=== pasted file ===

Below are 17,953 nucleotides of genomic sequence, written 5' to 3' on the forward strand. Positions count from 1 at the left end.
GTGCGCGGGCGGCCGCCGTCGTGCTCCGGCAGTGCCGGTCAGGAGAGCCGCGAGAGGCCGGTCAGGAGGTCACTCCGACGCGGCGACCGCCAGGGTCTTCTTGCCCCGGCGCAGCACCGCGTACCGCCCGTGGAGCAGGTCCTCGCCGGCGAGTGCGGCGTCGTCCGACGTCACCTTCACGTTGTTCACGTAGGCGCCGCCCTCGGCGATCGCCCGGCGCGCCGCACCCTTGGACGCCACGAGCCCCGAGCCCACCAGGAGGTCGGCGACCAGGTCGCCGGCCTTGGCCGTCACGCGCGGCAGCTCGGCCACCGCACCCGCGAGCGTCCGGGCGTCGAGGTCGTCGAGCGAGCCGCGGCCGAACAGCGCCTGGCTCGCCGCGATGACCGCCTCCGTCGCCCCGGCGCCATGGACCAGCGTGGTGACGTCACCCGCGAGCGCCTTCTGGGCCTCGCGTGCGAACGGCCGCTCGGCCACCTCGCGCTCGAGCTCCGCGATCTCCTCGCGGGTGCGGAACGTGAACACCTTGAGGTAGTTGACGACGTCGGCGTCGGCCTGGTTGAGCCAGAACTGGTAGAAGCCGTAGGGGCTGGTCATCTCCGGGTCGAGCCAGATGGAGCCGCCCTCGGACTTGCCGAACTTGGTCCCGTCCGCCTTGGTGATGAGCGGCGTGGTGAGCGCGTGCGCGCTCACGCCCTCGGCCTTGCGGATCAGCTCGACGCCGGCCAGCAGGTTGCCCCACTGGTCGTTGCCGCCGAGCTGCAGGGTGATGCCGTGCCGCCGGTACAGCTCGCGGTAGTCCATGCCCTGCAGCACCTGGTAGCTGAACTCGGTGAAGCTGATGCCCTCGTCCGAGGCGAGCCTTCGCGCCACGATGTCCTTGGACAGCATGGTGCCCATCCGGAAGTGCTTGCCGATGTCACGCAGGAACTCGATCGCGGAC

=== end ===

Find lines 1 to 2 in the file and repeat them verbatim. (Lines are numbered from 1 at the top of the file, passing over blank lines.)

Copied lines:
Below are 17,953 nucleotides of genomic sequence, written 5' to 3' on the forward strand. Positions count from 1 at the left end.
GTGCGCGGGCGGCCGCCGTCGTGCTCCGGCAGTGCCGGTCAGGAGAGCCGCGAGAGGCCGGTCAGGAGGTCACTCCGACGCGGCGACCGCCAGGGTCTTCTTGCCCCGGCGCAGCACCGCGTACCGCCCGTGGAGCAGGTCCTCGCCGGCGAGTGCGGCGTCGTCCGACGTCACCTTCACGTTGTTCACGTAGGCGCCGCCCTCGGCGATCGCCCGGCGCGCCGCACCCTTGGACGCCACGAGCCCCGAGCCCACCAGGAGGTCGGCGACCAGGTCGCCGGCCTTGGCCGTCACGCGCGGCAGCTCGGCCACCGCACCCGCGAGCGTCCGGGCGTCGAGGTCGTCGAGCGAGCCGCGGCCGAACAGCGCCTGGCTCGCCGCGATGACCGCCTCCGTCGCCCCGGCGCCATGGACCAGCGTGGTGACGTCACCCGCGAGCGCCTTCTGGGCCTCGCGTGCGAACGGCCGCTCGGCCACCTCGCGCTCGAGCTCCGCGATCTCCTCGCGGGTGCGGAACGTGAACACCTTGAGGTAGTTGACGACGTCGGCGTCGGCCTGGTTGAGCCAGAACTGGTAGAAGCCGTAGGGGCTGGTCATCTCCGGGTCGAGCCAGATGGAGCCGCCCTCGGACTTGCCGAACTTGGTCCCGTCCGCCTTGGTGATGAGCGGCGTGGTGAGCGCGTGCGCGCTCACGCCCTCGGCCTTGCGGATCAGCTCGACGCCGGCCAGCAGGTTGCCCCACTGGTCGTTGCCGCCGAGCTGCAGGGTGATGCCGTGCCGCCGGTACAGCTCGCGGTAGTCCATGCCCTGCAGCACCTGGTAGCTGAACTCGGTGAAGCTGATGCCCTCGTCCGAGGCGAGCCTTCGCGCCACGATGTCCTTGGACAGCATGGTGCCCATCCGGAAGTGCTTGCCGATGTCACGCAGGAACTCGATCGCGGAC